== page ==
The next great jobs wave

The next great jobs wave has begun. It will accelerate with a power similar to the great technology wave of the 1990s that created trillions of dollars of new business, new multibillion-dollar global companies and tens of millions of new American jobs.

Solar energy. Wind energy. Geothermal energy. Clean coal. Electric batteries. Next-generation cars. Dynamic power grids. Advanced medical technologies. Environment-friendly products. Space-based technology. These are real businesses. With real products and real jobs. Raising substantial long-term tax revenue from these new sectors, companies, jobs and growth.

The last great jobs wave created the Apples, Intels, Microsofts and Googles. The next great jobs wave will create similar new giants, and turbo-charge old giants such as GM and Ford when new-generation cars meet great pent-up demand once the economy stabilizes.

The fog of pessimism today is understandable, but contrary to the American spirit and alien to the drive that makes America America. The forces that will jumpstart the next great jobs wave are clearly in view, and currently within reach.

They are championed by a president who envisions the moment. They are backed by friends in both parties who understand the power of entrepreneurial drive. They are financed by venture capitalists, private-equity firms and certain investors large and small, institutional and individual, with long-term horizons, faith in the future and tolerance for risk.

These are the heirs to those who built the transcontinental railroad, those who modernized Europe and Japan after the Second World War, those who invented the rockets that transformed electronics and aviation, those who created the computer from their garage, pioneered the Internet from their living rooms and changed the world from their boardrooms.

Let’s do it again. Let’s understand that not all investment is equal. Not all capital gains are the same. Those who take the risks to finance the next great jobs wave should be encouraged, applauded, incentivized and rewarded. For every wealthy individual we condemn for greed that harms the nation, there are other wealthy individuals we should praise for taking the risks that advance the nation.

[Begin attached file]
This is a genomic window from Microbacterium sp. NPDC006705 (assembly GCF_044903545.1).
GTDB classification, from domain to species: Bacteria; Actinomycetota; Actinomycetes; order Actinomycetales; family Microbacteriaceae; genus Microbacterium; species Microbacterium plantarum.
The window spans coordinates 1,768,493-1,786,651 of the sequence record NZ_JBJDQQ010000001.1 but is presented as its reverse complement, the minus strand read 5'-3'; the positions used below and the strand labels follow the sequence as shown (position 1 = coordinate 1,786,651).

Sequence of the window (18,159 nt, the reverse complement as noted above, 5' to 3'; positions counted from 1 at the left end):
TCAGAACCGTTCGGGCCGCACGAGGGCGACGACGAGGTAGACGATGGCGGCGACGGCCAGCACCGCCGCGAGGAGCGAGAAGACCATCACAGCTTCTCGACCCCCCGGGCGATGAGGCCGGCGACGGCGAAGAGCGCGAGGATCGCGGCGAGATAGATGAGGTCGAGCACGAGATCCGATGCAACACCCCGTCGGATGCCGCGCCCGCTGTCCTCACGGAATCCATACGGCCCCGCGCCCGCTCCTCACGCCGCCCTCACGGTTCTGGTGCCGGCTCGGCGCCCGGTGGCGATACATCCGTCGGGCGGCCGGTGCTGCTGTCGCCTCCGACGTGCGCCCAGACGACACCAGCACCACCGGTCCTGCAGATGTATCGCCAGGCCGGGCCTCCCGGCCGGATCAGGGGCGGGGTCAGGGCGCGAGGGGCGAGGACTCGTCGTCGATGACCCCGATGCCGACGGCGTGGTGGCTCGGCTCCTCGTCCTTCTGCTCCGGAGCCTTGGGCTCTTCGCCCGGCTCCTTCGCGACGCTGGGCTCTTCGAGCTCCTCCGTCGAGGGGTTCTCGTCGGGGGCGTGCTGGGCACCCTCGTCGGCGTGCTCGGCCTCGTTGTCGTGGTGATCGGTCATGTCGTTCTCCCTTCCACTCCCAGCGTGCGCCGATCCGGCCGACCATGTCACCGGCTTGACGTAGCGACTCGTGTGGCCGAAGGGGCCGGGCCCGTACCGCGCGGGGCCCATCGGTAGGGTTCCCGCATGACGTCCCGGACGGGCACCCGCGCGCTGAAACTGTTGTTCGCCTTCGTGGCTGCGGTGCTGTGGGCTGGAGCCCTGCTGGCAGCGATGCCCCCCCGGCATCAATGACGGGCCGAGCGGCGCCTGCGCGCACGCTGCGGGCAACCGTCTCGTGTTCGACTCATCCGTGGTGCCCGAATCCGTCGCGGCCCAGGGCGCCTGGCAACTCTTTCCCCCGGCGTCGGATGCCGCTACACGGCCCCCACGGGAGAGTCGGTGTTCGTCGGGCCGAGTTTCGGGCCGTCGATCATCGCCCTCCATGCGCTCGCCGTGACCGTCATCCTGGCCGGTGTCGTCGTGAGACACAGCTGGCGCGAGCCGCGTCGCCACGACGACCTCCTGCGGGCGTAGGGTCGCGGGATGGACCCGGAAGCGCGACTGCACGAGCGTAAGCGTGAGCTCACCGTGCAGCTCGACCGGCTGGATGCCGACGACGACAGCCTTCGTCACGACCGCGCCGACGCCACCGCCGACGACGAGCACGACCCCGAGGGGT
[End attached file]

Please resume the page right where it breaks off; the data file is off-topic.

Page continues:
It is time for both parties to rethink the tax code and the capital gains tax. Some taxes must be raised, but others should be cut.

First, let’s lower the capital gains tax for those businesses that advance America, serve strategic national goals and accelerate the next great American jobs wave, such as: energy that ends our imprisonment to oil; next-generation cars that run on batteries or achieve 75 miles per gallon within five years; products that protect the environment from global warming; and hyper-advanced medical technologies.

Second, let’s create “advance America” enterprise zones that would establish for two years tax-free businesses in strategic sectors located in highly distressed communities and promote this new jobs wave in jobs-disadvantaged localities.

Third, let’s consider a turbo-charged 401(k) for individual investors who put money in a special fund available to professional venture investors, in which the principal would be insured and any profits would accrue to individuals on the same terms as partners in venture firms for these long-term, high-risk, strategically vital investments that generate revenue by driving the next great jobs wave.

Stay tuned for future columns and discussion on The Hill’s Pundits Blog about the next great jobs wave and how we can renew optimism and growth for America.

Budowsky was an aide to former Sen. Lloyd Bentsen and Bill Alexander, then chief deputy majority whip of the House. He holds an LL.M. degree in international financial law from the London School of Economics. He can be read on The Hill’s Pundits Blog and reached at